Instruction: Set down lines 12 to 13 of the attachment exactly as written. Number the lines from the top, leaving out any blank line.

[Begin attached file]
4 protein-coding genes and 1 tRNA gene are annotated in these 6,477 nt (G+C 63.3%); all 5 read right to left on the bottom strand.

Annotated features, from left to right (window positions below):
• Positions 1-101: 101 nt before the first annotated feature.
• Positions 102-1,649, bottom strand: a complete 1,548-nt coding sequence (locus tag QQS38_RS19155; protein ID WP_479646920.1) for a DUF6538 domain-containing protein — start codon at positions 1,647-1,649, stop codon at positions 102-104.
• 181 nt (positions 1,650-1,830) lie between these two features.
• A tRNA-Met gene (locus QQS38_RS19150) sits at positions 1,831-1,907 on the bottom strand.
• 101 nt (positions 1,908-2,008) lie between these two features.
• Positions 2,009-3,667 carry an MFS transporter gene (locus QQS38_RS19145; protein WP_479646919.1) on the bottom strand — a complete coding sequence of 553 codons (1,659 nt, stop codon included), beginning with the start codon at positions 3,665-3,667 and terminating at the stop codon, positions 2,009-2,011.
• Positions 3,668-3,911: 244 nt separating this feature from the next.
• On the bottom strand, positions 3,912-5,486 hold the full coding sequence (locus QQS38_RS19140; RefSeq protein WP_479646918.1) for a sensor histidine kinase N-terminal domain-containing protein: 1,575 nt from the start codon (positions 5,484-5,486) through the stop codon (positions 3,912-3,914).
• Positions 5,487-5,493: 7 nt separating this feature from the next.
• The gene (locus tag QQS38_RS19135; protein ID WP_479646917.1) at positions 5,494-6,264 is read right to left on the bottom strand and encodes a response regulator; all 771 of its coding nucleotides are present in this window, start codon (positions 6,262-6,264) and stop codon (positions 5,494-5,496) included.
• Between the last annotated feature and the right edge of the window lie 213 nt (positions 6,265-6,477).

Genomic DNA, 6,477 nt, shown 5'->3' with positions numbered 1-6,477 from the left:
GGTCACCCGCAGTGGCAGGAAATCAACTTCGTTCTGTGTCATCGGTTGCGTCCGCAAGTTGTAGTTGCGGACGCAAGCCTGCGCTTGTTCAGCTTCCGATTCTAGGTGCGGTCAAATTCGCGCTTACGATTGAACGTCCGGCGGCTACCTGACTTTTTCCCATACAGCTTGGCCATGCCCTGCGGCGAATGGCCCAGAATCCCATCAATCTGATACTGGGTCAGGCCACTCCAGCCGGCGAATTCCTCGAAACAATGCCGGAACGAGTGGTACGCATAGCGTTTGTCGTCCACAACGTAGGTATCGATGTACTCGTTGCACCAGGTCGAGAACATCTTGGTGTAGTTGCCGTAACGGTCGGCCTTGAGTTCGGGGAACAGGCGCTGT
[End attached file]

• The gene (locus tag QQS38_RS19135; protein ID WP_479646917.1) at positions 5,494-6,264 is read right to left on the bottom strand and encodes a response regulator; all 771 of its coding nucleotides are present in this window, start codon (positions 6,262-6,264) and stop codon (positions 5,494-5,496) included.
• Between the last annotated feature and the right edge of the window lie 213 nt (positions 6,265-6,477).